Roma were also victims of the puppet regimes that cooperated with the Third Reich during the war, especially the notorious Ustaše regime in Croatia. In Jasenovac concentration camp, along with Serbs and Jews, tens of thousands of Roma were killed. Serbian Roma are parties to the pending Class action suit against the Vatican Bank and others currently pending in US Federal Court seeking return of wartime loot.

On December 16, 1942, Himmler ordered that the Romani candidates for extermination should be deported to Auschwitz-Birkenau. To the Romani people of Europe, this order was equivalent to the January 20 decision of that same year, made at the Wannsee Conference, at which Nazi bureaucrats decided on the “Final Solution” to the “Jewish problem.” Himmler then ordered, on November 15, 1943, that Gypsies and “part-Gypsies” were to be put “on the same level as Jews and placed in concentration camps.”

The governments of some Nazi German allies, namely Slovakia, Hungary, and Romania, also contributed to the Nazi plan of Romani extermination, but this was implemented on a smaller scale and most Romani in these countries survived, unlike those in Ustashe Croatia or in areas directly ruled by Nazi Germany (such as Poland). The demographic effect is still noticeable today, with the populations of those countries who did not try to exterminate their Roma now between 7-10% Roma (see Romani people). The Hungarian Arrow Cross government deported between 28,000 and 33,000 Roma out of a population estimated between 70,000 and 100,000.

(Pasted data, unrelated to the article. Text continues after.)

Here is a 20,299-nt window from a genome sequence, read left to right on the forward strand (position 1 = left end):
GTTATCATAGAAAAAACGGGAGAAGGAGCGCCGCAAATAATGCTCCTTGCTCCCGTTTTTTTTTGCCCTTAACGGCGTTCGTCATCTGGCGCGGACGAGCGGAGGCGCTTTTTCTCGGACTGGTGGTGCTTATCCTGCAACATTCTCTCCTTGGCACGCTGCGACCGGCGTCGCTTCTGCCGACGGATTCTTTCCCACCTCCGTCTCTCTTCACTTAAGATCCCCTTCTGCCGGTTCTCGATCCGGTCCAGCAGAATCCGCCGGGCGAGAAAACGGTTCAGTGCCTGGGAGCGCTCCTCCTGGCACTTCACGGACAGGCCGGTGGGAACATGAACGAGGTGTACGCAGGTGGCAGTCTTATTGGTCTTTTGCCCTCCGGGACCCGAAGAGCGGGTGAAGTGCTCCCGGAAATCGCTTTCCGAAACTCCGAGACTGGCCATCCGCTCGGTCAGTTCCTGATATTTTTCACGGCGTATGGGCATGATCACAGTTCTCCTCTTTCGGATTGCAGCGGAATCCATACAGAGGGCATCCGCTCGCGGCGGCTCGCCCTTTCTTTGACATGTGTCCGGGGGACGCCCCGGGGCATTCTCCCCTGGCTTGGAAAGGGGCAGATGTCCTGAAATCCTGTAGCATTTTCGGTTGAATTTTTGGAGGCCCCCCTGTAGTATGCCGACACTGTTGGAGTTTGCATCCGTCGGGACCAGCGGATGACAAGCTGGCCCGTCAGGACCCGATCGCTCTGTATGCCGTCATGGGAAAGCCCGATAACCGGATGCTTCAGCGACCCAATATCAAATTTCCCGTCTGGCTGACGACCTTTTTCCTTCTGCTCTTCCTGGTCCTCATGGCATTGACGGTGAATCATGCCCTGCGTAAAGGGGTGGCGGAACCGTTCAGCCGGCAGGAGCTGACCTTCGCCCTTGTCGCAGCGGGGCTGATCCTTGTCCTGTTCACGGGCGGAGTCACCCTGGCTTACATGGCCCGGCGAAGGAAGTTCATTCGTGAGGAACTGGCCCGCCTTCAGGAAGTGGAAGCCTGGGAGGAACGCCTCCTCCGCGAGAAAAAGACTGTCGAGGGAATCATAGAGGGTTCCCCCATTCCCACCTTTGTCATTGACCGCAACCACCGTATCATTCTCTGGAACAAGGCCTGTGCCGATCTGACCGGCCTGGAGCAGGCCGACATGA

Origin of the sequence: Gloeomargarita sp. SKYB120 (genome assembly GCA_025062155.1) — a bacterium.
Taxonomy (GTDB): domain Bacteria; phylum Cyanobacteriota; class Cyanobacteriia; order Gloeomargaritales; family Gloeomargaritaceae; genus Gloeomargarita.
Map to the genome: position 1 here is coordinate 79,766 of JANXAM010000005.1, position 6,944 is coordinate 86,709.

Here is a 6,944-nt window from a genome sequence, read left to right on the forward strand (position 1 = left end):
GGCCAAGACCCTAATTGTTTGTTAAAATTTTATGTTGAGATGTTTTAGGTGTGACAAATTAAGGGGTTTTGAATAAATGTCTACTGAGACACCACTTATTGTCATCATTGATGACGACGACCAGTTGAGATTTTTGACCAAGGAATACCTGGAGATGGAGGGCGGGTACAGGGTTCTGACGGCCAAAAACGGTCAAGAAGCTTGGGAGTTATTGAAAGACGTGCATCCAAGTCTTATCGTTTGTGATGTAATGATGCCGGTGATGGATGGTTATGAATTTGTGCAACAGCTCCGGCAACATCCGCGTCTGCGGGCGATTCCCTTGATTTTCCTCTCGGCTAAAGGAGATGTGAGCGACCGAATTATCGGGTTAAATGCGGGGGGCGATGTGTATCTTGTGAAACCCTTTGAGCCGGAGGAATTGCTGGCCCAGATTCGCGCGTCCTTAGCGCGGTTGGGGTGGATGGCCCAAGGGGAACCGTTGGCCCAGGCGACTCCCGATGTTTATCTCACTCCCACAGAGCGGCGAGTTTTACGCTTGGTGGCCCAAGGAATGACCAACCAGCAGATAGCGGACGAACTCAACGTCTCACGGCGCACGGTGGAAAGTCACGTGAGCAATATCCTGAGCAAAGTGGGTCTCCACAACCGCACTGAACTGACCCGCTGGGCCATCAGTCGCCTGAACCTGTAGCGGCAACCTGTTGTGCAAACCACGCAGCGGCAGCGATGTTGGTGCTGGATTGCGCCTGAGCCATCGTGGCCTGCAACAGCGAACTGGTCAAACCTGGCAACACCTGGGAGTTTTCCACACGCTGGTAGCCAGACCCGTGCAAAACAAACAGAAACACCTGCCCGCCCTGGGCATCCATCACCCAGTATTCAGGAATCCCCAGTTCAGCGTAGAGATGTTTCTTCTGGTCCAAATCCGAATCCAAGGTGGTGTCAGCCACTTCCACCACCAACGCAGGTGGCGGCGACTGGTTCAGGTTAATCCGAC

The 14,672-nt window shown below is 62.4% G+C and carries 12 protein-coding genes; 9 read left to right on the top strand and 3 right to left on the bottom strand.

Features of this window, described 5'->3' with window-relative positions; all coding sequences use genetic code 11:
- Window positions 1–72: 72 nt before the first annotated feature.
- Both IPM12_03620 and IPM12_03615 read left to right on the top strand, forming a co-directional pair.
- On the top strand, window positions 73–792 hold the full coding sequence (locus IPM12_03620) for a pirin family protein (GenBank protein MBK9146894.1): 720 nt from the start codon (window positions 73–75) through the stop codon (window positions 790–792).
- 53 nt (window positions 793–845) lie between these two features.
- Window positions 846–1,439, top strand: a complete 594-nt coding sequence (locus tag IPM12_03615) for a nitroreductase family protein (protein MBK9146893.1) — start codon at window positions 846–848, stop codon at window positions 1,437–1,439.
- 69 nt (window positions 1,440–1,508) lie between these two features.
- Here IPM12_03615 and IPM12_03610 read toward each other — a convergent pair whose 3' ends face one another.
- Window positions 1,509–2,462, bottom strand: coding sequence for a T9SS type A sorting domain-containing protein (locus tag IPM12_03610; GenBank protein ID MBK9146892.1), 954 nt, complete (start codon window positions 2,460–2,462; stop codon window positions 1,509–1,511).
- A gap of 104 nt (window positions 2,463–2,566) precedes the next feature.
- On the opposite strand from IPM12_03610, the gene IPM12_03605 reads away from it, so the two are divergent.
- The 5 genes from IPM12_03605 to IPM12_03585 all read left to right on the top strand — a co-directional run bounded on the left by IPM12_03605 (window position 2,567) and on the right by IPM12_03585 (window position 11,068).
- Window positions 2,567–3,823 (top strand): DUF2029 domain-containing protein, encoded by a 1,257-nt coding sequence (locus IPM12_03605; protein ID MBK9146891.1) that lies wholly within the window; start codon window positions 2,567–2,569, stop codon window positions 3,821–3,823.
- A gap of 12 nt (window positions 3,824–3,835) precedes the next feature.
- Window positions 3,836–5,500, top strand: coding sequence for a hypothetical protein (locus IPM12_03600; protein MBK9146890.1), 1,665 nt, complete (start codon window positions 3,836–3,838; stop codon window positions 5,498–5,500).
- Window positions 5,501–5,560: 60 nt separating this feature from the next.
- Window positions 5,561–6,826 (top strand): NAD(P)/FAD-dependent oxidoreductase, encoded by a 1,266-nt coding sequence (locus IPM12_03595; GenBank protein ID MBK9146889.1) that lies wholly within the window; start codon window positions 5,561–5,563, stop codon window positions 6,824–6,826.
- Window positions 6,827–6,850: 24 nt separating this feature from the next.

The Croatian government deported or interred 26,000, and of the Roma killed, about half were murdered at the Jasenovac concentration camp. Similarly, the Romanian government of Ion Antonescu had its own concentration camps in Transnistria to which 25,000 Romani people were deported, of whom 11,000 died. At least one notable Jewish Holocaust victim appears to have seen Gypsies at Auschwitz - Anne Frank .

In the Protectorate of Bohemia and Moravia, Romani internees were sent to the Lety and Hodonín concentration camps before being transferred to Auschwitz-Birkenau for gassing. What makes the Lety camp unique is that it was staffed by Czech guards, who could be even more brutal than the Germans, as testified in Paul Polansky’s book Black Silence. The genocide was so thorough that the vast majority of Romani in the Czech Republic today are actually descended from migrants from Slovakia who moved there during the post-war years in Czechoslovakia.

Recognition

On October 23, 2007, Romanian President Traian Băsescu publicly apologized for his nation's role in the Porajmos, the first time a Romanian leader has done so. He called for the Porajmos to be taught in schools, stating that, "We must tell our children that six decades ago children like them were sent by the Romanian state to die of hunger and cold". Part of his apology was in the Romani language. Băsescu also awarded three Porajmos survivors with an Order for Faithful Services.